Drink up. Staying hydrated is imperative for good health whether home or abroad. But when traveling, we should be even more aware of it. Being away from home often throws off daily habits and drinking fluids is usually one of them. Our bodies are constantly losing water through perspiration and even breathing. Proper hydration supports the heart and all muscles to work more efficiently. After all, we are composed of approximately 70% water, so no wonder we wouldn’t survive more than a few days without it.
Fluid Facts You Should Know
1. Fluid needs vary from person to person. Various factors influence fluid needs such as climate, activity level, clothes, body build and age. Lean body mass is composed of more water than fat tissue, so those leaner with greater muscle tone require even more water than their not so lean counterpart. Certain health conditions, such as heart disease and diabetes, may elevate fluid needs as well.
2. Thirst often indicates we are already dehydrated. So the goal should really be to avoid this, so you don’t end-up playing catch-up. The color of your urine is an easy indicator of hydration status: clear, light yellow indicates hydrated while dark yellow means drink more water. An outward sign of dehydration is dry skin while some symptoms may include dizziness, headache, or fatigue. Also, be aware that you may feel hungry when you are thirsty as the sensation for thirst is the same as hunger. So to keep your weight down, drink up.
3. For every pound of sweat lost, it takes a pint of water (16 ounces) to replenish. Water, seltzer, unsweetened coffee or tea really should be the beverage of choice. Alcohol can have a diuretic effect, so drink water along with any alcoholic beverage and drink moderately. Sports drinks aren’t necessary unless you are exercising at high intensity for more than 90 minutes. The extra sugar can be tough on the stomach if dehydrated and eating meals and snack throughout the day is sufficient to provide electrolytes.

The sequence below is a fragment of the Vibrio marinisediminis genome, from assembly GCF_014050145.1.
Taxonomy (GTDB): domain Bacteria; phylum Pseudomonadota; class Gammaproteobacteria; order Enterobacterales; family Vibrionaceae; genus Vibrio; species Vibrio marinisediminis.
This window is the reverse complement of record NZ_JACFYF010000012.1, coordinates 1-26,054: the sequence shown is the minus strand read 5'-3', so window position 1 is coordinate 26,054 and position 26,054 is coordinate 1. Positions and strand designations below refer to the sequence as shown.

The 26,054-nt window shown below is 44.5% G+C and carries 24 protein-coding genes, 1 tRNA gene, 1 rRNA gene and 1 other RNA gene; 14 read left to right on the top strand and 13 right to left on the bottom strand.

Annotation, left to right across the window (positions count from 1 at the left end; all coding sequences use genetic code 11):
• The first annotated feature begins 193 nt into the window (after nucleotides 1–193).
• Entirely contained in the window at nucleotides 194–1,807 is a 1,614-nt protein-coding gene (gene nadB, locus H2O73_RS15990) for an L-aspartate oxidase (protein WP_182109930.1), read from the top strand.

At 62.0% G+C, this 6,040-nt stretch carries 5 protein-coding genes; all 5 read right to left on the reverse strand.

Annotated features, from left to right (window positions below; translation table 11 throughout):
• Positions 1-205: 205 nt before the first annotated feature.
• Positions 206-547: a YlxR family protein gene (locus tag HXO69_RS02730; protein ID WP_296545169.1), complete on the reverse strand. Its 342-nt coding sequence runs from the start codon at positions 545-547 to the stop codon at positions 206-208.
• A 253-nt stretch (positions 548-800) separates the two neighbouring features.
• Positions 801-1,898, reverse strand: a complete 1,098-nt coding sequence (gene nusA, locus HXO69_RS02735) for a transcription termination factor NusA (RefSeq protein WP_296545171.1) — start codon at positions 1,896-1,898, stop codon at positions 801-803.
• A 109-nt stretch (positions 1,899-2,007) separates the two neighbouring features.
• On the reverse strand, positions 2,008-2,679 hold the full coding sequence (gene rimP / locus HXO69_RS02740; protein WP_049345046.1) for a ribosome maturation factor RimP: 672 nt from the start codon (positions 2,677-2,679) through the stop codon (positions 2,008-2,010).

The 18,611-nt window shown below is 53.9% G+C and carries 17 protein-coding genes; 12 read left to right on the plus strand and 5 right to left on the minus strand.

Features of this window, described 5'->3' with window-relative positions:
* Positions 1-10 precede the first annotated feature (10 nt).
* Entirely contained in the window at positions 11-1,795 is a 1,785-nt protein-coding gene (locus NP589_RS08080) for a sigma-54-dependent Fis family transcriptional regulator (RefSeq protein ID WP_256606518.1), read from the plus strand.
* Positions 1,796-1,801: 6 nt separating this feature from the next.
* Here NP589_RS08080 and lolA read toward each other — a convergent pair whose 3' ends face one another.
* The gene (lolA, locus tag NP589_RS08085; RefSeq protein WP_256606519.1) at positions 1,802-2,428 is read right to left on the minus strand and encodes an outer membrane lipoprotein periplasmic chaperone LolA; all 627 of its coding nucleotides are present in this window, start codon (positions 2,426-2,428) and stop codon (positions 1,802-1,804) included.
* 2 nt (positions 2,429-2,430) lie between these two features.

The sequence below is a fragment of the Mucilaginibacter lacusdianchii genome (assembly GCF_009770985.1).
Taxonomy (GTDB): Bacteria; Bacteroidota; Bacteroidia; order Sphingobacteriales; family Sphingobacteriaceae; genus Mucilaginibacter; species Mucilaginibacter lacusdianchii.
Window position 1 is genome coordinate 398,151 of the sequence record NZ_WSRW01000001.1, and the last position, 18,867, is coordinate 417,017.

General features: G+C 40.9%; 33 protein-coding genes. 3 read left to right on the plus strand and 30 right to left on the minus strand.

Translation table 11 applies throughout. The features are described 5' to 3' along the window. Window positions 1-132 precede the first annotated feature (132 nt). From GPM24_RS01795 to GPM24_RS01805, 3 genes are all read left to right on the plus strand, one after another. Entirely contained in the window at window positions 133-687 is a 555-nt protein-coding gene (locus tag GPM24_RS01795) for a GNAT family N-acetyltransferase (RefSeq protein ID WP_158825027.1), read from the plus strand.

Is the Water Safe to Drink?
Before you leave on your trip, find out if the tap water is safe to drink. This is a biggie. Water is obviously the best beverage to hydrate, but only if it is purified. If the water is unsafe to drink, so too may be the fresh produce. Just keep this in mind. When purchasing bottled water, make sure the caps are attached to the ring to guarantee you are in fact receiving purified water. Depending on your frequency of travel and length of stay, if the water is unsafe, it may be more economical to purchase a UV purification water bottle. CamelBak makes an All Clear
Bottle for $99 that utilizes UV technology to neutralize microbiological contaminants to EPA standards and has a built-in LCD to confirm purification results.
Hydration Travel Tips
- Fruits and vegetables have high water content so snacking on fruits such as apples, pears, and oranges and including salads and vegetables with lunch and dinner can up your water intake for the day.
- Always start the day off with a few glasses of water before hitting the pavement.
- Keep a water bottle with you as you explore your new surroundings.
- Pay attention to the type of climate in which you will be traveling. Hot environments will increase water loss. Lower humidity and higher altitudes will also accelerate water loss. Airplane cabins have very low humidity levels, typically 10-20%, whereas the humidity level in most indoor areas is 65%. So when flying, especially on long international flights, you should make a conscious effort to drink plenty of water and pay attention to any symptoms of dehydration. Try to avoid alcohol on the plane.
- Moisturize your skin to help retain moisture, especially in dry atmospheres. Pack a carry size so that you always have moisturizer on you. Spritzing your face can also help reduce the rate moisture leaves your skin.